It is important to remember that the French HATE the English. Remember the Hundred Years War? It lasted 300 years — that’s how long they were fighting. Napoleon was planning to invade England until the battle of Trafalgar in 1805.

I didn’t meet Christine LaGarde (though I would love to — I copy her hairdo) I mainly spoke to waiters, passers-by on the street and security guards. I needed to ask directions and understand the answers like how to find the correct bus stop, or where Howard would exit Notre Dame after he visited the towers. I could get a recommendation at the wine shop and buy delicacies. For example:

Rue Cler is lined with cafes, bakeries, chocolate confectioneries, ice cream parlors and what New Yorkers call “appetizing shops.” Each has a different specialty such as pâté or thousand-leaf pastries filled with delicate ham and cheese. They are bustling in the late afternoon and filled with the local people.

One we visited had an aisle down the middle with the cashier at the end. The prepared food was in a case on the left and ingredients were over a counter on the right. I asked for a slice of cheese, a couple of thick slices of country bacon and some olives from a big French guy rapidly serving people over the counter on the right. My hands full, I was propelled by the press of people to the cashier at the back, a well groomed woman in her fifties. She asked in French if this was everything I wanted.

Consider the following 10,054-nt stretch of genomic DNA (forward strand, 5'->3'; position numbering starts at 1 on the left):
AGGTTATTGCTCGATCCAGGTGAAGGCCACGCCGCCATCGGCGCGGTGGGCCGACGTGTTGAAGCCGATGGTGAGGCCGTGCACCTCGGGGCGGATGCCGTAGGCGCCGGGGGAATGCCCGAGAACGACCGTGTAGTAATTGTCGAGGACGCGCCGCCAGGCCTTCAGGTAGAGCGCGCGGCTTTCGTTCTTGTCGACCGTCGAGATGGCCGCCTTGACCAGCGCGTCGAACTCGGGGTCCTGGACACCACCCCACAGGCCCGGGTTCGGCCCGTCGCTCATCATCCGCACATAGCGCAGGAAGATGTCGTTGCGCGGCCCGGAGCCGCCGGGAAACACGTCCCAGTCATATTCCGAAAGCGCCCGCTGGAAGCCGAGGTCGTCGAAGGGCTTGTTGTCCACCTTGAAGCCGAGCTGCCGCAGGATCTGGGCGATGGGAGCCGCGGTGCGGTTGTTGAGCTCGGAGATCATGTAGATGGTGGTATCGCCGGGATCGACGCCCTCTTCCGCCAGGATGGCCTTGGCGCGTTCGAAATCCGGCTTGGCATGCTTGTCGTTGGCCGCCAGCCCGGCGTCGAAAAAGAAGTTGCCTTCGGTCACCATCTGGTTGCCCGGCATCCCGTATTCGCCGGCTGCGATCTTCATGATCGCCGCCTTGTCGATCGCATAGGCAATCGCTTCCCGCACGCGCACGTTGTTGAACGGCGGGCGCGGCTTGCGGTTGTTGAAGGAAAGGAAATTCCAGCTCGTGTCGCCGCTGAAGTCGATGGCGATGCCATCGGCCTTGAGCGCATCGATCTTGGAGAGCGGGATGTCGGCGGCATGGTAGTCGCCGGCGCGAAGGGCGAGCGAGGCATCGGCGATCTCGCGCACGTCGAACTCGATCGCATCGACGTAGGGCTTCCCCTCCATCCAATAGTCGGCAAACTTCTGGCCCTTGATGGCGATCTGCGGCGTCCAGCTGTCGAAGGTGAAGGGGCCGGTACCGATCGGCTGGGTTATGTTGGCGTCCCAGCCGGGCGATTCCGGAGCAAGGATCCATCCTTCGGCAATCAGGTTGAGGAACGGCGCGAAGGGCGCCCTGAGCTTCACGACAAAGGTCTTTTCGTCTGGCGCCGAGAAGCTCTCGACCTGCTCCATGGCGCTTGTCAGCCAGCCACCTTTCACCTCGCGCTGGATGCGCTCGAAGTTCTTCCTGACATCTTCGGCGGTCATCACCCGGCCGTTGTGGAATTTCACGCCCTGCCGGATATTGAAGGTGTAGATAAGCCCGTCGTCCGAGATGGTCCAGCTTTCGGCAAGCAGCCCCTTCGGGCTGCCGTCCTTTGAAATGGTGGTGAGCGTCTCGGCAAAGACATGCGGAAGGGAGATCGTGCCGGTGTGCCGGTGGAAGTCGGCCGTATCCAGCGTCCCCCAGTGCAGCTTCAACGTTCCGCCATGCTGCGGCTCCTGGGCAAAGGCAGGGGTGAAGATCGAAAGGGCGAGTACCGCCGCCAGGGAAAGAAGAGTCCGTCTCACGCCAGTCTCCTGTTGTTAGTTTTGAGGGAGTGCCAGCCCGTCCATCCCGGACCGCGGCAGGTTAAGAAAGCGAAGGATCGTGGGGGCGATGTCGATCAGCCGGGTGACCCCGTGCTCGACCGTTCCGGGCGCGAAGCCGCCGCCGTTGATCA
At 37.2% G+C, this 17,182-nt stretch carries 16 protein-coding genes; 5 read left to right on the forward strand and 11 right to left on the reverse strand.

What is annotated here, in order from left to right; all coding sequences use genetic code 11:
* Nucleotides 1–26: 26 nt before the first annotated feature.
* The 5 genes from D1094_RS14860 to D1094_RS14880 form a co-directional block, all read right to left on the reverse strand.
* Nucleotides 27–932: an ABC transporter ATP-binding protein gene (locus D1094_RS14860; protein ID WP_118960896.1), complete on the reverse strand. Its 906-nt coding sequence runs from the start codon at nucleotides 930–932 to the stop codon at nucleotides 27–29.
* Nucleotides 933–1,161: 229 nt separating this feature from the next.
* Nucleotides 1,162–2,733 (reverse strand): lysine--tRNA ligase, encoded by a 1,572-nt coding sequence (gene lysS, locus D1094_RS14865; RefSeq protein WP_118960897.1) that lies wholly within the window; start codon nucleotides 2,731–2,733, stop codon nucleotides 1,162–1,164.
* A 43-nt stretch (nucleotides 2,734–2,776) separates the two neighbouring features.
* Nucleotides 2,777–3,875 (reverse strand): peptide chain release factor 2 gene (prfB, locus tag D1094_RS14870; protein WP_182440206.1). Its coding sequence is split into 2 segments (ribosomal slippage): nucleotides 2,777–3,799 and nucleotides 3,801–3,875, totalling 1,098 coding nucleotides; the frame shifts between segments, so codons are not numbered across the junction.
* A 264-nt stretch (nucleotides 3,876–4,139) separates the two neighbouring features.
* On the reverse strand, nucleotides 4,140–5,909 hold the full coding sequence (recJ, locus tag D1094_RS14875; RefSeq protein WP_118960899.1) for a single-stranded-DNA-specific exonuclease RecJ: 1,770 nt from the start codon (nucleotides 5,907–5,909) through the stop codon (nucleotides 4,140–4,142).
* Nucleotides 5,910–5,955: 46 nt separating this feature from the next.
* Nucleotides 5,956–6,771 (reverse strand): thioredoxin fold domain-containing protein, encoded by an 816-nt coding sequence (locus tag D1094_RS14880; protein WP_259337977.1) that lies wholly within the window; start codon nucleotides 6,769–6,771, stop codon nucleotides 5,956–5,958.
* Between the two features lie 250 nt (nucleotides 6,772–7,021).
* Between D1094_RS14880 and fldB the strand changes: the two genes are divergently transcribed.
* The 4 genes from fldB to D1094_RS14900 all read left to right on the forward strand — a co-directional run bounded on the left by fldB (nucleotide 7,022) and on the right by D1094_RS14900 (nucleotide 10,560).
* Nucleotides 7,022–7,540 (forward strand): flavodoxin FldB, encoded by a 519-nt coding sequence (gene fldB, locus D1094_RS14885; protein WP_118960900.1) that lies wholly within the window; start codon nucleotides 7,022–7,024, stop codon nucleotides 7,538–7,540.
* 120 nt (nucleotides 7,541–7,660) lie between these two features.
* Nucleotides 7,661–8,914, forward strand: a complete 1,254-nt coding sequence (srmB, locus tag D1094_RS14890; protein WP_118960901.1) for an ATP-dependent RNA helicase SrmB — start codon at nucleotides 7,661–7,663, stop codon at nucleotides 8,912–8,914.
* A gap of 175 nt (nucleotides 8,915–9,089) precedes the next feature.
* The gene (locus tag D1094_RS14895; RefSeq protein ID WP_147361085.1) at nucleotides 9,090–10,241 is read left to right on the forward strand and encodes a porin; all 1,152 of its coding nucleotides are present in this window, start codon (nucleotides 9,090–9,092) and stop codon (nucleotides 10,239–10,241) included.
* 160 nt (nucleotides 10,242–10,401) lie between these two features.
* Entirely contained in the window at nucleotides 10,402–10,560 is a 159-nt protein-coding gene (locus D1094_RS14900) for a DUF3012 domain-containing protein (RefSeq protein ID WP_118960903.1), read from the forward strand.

I looked longingly at the little quiche in the case on the left. She said “La quiche?” I nodded. She was already out of her chair and heading for it when she said, “Combien?” “Une,” I squeaked.

She wrapped it up and returned to her chair as the line pressed behind me and I churned through my mental rolodex. “Je suis desolee de votre derangement,” I stammered, knowing it wasn’t quite right. “Je vous en prie!” she scoffed and rang up the purchase. I was so relieved that she thought it was natural to help people get what they wanted. I realized that is was probably her family store and the men slicing ham and cheese were her sons.

The food was sensational and it was really nice to have something to eat in the apartment when we came home wet and tired.

Knowing some French really makes a difference. In Paris, yes, and even more in the countryside. And the difference it makes is the quality of your experience. You will have SO much more fun if you can understand the waiter when he says, “Oh, don’t have that. Everyone has this.” Just know that he will say it in French.

Four Hour Body by Tim Ferriss

Four Hour Body by Tim Ferriss

I slogged all the way through this book to the end, page 474, and found on the last page has a quote by Alan Kay. “The best way to predict the future is to invent it.” The book I read on the plane back from Paris was ABOUT Alan Kay and, frankly, it was more interesting.

I like Tim Ferriss. I read all his books. I visit his websites. I have watched a real-time webinar with him. I saw him speak at WordCamp. But, I gotta tell you, this is the most self-absorbed guy I have seen in a long time. I typed in many of the web links he lists at the end of chapters and the ones that start with all seem to be affiliate links. That is, every one goes to a retail site where you can purchase the item he touted in a way that provides a financial kickback to Tim Ferriss. The book is a big affiliate marketing technique! I gotta hand it to him — this is a new one on me.